Back in July, the government released its Draft New Zealand Energy Strategy. A key part of the strategy - though one without any actual policies to make it happen - was retaining the goal of 90% renewable electricity generation by 2025. Despite the fact that we already generate over 70% of our electricity by renewable means, this is considered to be a difficult task by the present government.
Meanwhile, Scotland, with a similar total generating capacity to New Zealand, has just announced it is increasing its 2020 renewables target from 50% to 80%. They're expecting to be at 31% next year, and their total installed capacity is over 10GW, so this means they will need to build around 5 - 6 GW of new renewable generation in the next decade. The scary thing is that they can do it - Scotland has an estimated 62GW renewable resource, mostly in wind and wave power, and there has been an explosion of investment. Scotland has built a hundred windfarms totalling 2.1GW in the last decade, and that is only just scratching the surface of their total resource.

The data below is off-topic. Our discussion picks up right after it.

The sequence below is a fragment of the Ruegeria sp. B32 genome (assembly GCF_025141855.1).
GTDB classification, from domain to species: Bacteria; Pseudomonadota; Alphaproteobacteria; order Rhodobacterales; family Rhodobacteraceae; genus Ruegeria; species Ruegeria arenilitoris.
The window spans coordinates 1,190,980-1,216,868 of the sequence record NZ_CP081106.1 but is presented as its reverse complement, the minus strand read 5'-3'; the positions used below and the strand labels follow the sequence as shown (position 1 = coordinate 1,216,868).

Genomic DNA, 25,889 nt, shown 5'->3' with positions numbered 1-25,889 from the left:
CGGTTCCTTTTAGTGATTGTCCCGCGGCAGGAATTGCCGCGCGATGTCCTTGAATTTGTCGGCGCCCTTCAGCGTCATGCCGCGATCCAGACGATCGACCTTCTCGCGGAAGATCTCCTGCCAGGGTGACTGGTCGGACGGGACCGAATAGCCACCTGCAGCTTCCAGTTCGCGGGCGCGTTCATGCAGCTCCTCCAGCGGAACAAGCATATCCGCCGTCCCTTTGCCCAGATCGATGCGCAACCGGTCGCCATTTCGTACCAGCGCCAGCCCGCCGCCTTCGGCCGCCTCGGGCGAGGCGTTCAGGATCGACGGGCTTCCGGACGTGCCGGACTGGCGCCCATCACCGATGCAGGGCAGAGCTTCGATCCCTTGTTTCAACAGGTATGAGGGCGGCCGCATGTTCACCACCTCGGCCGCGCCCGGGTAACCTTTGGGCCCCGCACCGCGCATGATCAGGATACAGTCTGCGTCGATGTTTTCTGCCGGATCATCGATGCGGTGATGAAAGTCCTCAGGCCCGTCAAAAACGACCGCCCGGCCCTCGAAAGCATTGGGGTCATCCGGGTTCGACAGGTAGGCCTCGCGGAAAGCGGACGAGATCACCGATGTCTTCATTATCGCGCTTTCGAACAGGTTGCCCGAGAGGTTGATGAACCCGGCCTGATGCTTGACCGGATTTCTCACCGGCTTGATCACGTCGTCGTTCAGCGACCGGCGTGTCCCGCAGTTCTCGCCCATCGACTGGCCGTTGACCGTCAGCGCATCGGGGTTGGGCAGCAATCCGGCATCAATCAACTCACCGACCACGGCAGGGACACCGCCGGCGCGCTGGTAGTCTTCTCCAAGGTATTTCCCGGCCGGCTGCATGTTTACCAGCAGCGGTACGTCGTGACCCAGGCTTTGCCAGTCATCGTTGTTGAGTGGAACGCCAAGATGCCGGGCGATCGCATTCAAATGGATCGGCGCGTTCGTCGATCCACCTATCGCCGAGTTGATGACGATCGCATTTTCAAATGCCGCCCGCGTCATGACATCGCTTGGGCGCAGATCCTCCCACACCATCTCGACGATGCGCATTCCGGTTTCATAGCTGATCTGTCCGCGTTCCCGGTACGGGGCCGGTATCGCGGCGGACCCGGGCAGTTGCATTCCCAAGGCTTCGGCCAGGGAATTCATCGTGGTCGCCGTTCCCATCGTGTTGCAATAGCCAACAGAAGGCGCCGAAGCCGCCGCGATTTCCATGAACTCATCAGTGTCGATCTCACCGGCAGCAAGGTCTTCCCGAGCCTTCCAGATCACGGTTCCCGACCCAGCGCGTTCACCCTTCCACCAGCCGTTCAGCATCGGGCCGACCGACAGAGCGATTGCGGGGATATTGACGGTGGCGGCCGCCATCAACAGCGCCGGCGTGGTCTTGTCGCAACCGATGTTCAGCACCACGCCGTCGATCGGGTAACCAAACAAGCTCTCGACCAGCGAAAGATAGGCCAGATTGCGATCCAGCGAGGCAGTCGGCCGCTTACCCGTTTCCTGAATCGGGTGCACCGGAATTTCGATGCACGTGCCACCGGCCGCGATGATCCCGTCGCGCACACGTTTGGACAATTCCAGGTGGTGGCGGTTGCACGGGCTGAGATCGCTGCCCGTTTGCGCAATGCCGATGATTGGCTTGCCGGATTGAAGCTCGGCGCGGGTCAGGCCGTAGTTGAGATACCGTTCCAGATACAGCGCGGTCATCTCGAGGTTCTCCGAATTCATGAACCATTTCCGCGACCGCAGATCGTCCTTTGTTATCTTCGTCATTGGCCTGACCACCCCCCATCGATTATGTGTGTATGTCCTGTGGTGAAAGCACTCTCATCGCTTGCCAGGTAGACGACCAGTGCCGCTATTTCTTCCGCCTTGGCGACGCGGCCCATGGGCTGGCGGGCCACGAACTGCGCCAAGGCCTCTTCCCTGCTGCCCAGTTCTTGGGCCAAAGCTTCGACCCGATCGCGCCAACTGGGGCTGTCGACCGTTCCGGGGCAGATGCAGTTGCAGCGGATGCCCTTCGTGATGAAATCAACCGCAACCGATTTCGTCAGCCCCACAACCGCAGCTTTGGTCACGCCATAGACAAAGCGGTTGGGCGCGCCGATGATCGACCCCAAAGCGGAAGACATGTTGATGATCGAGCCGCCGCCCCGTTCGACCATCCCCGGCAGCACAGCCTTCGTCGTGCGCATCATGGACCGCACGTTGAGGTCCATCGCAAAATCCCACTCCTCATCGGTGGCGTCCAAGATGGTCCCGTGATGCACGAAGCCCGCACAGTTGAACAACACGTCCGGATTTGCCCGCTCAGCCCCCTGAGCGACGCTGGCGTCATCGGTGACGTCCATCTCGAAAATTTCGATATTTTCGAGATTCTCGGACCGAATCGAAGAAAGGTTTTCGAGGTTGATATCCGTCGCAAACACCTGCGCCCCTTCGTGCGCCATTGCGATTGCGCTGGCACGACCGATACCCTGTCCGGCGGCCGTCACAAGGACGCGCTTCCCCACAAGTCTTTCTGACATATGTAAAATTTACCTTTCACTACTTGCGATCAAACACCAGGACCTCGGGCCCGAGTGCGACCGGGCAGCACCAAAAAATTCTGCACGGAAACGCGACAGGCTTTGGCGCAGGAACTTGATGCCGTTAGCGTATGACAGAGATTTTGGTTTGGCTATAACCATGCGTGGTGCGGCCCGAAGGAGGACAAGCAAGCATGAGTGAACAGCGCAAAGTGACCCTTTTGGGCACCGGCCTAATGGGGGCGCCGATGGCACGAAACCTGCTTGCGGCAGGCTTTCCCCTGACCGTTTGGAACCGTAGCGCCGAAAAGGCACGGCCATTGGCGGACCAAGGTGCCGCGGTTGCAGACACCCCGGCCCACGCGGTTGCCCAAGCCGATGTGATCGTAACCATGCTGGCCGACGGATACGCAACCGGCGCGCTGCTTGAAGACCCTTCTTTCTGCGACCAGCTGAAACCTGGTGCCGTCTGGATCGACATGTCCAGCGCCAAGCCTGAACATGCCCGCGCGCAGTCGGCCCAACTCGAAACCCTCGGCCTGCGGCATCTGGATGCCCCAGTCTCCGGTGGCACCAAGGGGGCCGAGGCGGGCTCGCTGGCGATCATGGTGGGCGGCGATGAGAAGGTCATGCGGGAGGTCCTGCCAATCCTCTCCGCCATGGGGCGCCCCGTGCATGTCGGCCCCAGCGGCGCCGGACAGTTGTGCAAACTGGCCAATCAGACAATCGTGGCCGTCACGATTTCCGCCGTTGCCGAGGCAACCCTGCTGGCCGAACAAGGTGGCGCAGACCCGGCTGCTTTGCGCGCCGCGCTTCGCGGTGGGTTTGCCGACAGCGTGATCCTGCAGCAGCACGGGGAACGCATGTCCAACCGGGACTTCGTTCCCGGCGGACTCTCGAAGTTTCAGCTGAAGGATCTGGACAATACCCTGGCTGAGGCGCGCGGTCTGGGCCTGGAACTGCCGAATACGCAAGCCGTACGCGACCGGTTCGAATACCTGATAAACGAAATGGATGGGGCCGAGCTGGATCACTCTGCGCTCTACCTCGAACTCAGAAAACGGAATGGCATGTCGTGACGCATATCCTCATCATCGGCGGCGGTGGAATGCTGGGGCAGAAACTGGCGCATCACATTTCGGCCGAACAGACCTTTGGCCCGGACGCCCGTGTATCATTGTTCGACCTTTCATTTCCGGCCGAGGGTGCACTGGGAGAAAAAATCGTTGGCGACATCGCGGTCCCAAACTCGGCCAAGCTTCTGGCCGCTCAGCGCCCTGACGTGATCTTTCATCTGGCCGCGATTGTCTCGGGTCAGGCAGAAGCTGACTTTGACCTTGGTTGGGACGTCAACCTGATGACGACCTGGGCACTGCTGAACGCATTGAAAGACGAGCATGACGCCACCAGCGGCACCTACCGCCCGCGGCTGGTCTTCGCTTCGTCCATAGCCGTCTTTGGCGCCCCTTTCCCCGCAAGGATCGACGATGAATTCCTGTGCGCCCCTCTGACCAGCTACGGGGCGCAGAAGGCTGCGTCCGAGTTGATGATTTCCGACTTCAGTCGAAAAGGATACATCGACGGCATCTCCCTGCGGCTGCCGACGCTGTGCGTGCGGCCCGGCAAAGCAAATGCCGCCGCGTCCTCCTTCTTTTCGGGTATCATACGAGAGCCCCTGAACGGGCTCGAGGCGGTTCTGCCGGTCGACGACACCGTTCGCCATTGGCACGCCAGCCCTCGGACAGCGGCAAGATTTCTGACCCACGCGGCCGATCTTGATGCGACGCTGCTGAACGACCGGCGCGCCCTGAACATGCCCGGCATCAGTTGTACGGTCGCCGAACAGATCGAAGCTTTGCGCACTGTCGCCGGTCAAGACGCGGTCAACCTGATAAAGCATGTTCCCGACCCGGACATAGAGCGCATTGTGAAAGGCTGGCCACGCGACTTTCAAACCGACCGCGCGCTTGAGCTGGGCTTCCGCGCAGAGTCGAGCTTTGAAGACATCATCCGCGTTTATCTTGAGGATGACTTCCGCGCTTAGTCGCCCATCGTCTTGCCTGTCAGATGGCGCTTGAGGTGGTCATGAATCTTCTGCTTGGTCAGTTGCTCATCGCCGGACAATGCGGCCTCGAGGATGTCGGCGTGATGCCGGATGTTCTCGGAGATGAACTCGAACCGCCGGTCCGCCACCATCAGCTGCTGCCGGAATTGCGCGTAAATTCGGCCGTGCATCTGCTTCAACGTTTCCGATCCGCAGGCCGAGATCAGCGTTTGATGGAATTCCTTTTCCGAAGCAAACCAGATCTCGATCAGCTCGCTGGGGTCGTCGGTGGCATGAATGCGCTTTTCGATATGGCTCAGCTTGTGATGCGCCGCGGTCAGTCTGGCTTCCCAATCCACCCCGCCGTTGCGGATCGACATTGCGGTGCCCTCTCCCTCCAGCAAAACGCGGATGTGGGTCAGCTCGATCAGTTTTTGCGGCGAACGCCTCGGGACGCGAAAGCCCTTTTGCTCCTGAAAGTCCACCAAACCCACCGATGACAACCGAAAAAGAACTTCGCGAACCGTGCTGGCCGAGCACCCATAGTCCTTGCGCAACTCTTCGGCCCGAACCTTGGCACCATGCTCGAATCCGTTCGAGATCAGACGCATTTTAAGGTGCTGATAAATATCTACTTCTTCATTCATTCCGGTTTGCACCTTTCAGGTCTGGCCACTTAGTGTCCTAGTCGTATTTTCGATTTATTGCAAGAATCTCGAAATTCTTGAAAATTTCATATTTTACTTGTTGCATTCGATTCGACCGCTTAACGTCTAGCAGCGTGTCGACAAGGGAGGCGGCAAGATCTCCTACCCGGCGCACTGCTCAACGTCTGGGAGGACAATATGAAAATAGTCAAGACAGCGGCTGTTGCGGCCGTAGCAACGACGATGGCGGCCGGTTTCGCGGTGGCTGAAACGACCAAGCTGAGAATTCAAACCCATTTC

So, why is decarbonising the electricity supply so easy in Scotland and so hard in New Zealand? It's not lack of resources - we have a slightly larger wind resource than them (40GW all up [PDF], compared with 36.5GW). Unlike Scotland, though, our electricity companies are constrained by domestic demand, whereas Scottish generators can export to the UK. But the real answer is policy - where our government has left it to the market to decide what sort of generation gets built, the Scottish government [PDF] has targets, a renewables obligation, and feed-in tariffs, as well as an infrastructure plan [PDF] to promote a domestic wind and wind-servicing industry. In other words, they do something to make it happen. We OTOH do nothing.
Scotland shows what can be done if a government sets their mind to it. We could do the same here. All it requires is political will. Unfortunately, that's what we seem to be short of.